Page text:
Vert kitchen's Noah Stephens jokes about the cursed knife that almost killed him and confesses that he's one of Lady Gaga's "little monsters"

Vert kitchen's Noah Stephens jokes about the cursed knife that almost killed him and confesses that he's one of Lady Gaga's "little monsters"
Lori Midson

Noah Stephens Vert Kitchen 704 South Pearl Street 303-997-5941 www.vertkitchen.com

This is part one of my interview with Noah Stephens, exec chef/owner of Vert Kitchen. Part two of my chat with Stephens will run tomorrow.

It's the Friday before a long Fourth of July weekend, and Noah Stephens, Vert Kitchen's owner and chef, is scrubbing the kitchen clean, one of his last missions before heading out of town to frolic on an exotic beach. Travel is in his blood -- and it was during an extended trip to Europe that Stephens decided to become a professional chef. "I never worked in restaurants before college, but I loved cooking, and I was doing a degree in art history, so I spent a lot of time in Europe, and that's where I started to experience really good food and realized that I wanted to be a chef," remembers Stephens, who grew up on a farm in Minnesota and spent his spare time making popovers and cookies and catching episodes of The Frugal Gourmet and Yan Can Cook.

He traipsed through England, Spain, Italy, Germany and Eastern Europe, eating at restaurant after restaurant, before returning to Denver, where he graduated from the University of Denver -- and then nabbed his first job as a private chef. "I was really lucky to have found a family willing to take a chance on me, and they encouraged me to pursue cooking, suggesting that I should go to culinary school," says Stephens. He researched cooking schools in two hotbed cities -- New York and San Francisco -- but he eventually decided on Paris and the École Supérieure de Cuisine Française, a small bilingual school with only 22 students. "I wanted to learn the classic French techniques of cooking -- of working with butter and cream. It was an amazing experience that started with knife skills, and by the last day, we were doing sous-vide," recalls Stephens.

Confident in the culinary classroom, Stephens snapped up an internship in a tiny, sixteen-seat, market-driven French restaurant commanded by an unyielding chef who did things his way. "He did a four-course menu every night, there was only one seating, and you got what you got -- there were no substitutions," says Stephens, adding that he learned "more than I ever thought I could about flavor profiles, textures and temperatures."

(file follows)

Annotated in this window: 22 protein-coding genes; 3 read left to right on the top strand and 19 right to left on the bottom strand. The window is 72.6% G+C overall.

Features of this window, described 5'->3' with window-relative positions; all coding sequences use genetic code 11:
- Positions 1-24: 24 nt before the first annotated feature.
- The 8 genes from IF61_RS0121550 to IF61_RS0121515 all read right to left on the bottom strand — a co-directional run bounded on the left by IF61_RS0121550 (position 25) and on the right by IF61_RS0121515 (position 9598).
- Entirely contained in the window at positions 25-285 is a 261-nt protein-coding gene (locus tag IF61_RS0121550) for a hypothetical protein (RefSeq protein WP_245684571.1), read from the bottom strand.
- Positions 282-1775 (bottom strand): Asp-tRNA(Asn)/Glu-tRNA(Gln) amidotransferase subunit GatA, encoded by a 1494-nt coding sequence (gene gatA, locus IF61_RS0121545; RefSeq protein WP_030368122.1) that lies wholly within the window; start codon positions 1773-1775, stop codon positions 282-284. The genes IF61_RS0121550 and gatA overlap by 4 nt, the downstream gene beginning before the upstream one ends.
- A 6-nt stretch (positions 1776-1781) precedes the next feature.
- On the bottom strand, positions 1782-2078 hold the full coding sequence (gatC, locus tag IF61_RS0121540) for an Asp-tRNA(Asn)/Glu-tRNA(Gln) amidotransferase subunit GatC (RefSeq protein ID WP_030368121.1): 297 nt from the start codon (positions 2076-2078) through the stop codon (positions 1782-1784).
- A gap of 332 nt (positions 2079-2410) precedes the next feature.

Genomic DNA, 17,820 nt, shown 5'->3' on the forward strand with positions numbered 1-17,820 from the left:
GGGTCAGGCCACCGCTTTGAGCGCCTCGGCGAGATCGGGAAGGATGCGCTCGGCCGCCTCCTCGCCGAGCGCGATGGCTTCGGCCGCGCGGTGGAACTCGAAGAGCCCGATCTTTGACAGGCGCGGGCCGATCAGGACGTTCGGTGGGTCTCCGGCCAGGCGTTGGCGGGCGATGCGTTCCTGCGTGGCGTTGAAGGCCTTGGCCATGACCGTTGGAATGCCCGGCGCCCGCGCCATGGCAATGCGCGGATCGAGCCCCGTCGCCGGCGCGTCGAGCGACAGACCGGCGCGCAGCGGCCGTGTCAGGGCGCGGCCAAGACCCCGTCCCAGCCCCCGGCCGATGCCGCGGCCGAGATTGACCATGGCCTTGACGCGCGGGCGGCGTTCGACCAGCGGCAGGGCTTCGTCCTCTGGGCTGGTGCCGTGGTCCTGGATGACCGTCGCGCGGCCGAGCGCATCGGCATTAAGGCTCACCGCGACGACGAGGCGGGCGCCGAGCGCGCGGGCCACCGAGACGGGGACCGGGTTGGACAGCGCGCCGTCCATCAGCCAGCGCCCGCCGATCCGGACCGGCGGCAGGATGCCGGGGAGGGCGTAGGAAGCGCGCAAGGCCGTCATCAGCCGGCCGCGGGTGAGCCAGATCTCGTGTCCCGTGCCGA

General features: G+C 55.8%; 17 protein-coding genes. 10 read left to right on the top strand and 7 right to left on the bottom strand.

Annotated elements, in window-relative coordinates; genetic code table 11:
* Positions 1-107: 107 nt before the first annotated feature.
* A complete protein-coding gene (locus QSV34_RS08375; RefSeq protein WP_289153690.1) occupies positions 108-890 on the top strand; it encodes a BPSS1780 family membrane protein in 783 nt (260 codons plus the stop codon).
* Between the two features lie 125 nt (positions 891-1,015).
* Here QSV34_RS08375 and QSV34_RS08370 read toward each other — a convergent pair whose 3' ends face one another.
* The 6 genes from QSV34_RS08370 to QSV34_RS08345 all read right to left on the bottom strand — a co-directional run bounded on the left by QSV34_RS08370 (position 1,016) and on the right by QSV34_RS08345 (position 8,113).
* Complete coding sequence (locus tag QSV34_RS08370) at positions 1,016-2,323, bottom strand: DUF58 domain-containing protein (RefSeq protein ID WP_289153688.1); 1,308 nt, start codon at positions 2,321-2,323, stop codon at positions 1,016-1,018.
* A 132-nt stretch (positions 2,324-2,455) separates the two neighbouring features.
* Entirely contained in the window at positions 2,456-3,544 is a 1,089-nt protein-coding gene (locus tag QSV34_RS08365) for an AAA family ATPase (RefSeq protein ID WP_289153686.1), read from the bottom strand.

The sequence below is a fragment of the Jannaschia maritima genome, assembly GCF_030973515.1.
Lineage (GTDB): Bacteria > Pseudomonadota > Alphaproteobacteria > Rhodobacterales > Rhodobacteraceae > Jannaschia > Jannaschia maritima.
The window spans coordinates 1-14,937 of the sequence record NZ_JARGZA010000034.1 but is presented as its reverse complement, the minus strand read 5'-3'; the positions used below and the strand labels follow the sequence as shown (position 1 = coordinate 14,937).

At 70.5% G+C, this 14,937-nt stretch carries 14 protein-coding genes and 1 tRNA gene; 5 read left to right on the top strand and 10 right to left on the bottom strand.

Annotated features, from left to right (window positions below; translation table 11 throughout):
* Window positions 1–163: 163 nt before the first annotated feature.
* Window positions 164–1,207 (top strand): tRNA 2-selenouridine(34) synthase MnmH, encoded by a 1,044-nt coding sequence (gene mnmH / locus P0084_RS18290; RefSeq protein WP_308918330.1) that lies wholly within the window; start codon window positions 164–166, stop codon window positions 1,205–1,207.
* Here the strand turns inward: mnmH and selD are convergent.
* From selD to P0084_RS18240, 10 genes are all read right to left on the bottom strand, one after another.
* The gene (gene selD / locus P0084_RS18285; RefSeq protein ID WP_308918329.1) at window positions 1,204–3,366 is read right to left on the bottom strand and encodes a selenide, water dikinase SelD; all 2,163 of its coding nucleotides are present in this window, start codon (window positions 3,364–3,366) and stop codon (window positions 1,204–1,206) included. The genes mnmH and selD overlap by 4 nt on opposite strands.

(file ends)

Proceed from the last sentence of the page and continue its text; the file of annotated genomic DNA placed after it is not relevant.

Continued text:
Stephens ate up everything he could, then moved back to Minnesota, where he got a cooking gig on the opening team for a splashy hotel restaurant -- a stint that he quit after the first day. "I was working fourteen-hour days, and the lifestyle was way too crazy for me," he admits. "I didn't want to be at work at 2 a.m."

 

As luck would have it, his sister, who was living in Denver, had just gutted a building in West Washington Park, where she planned to open a nutritional training center. But when her husband's job was transferred, she offered the space to Stephens, who didn't waste any time making his way back to Denver and opening Vert Kitchen. "I've put my heart and soul into this place, and the focus is really on the food," he says. "I've spent a lot of time coming up with the menu and working on the recipes, tweaking them along the way, and my sandwiches have all been influenced by all the places that I've traveled."

In the following interview, Stephens jokes about the cursed knife that almost killed him, confesses that he's one of Lady Gaga's "little monsters," and talks about his current obsession with mole verde.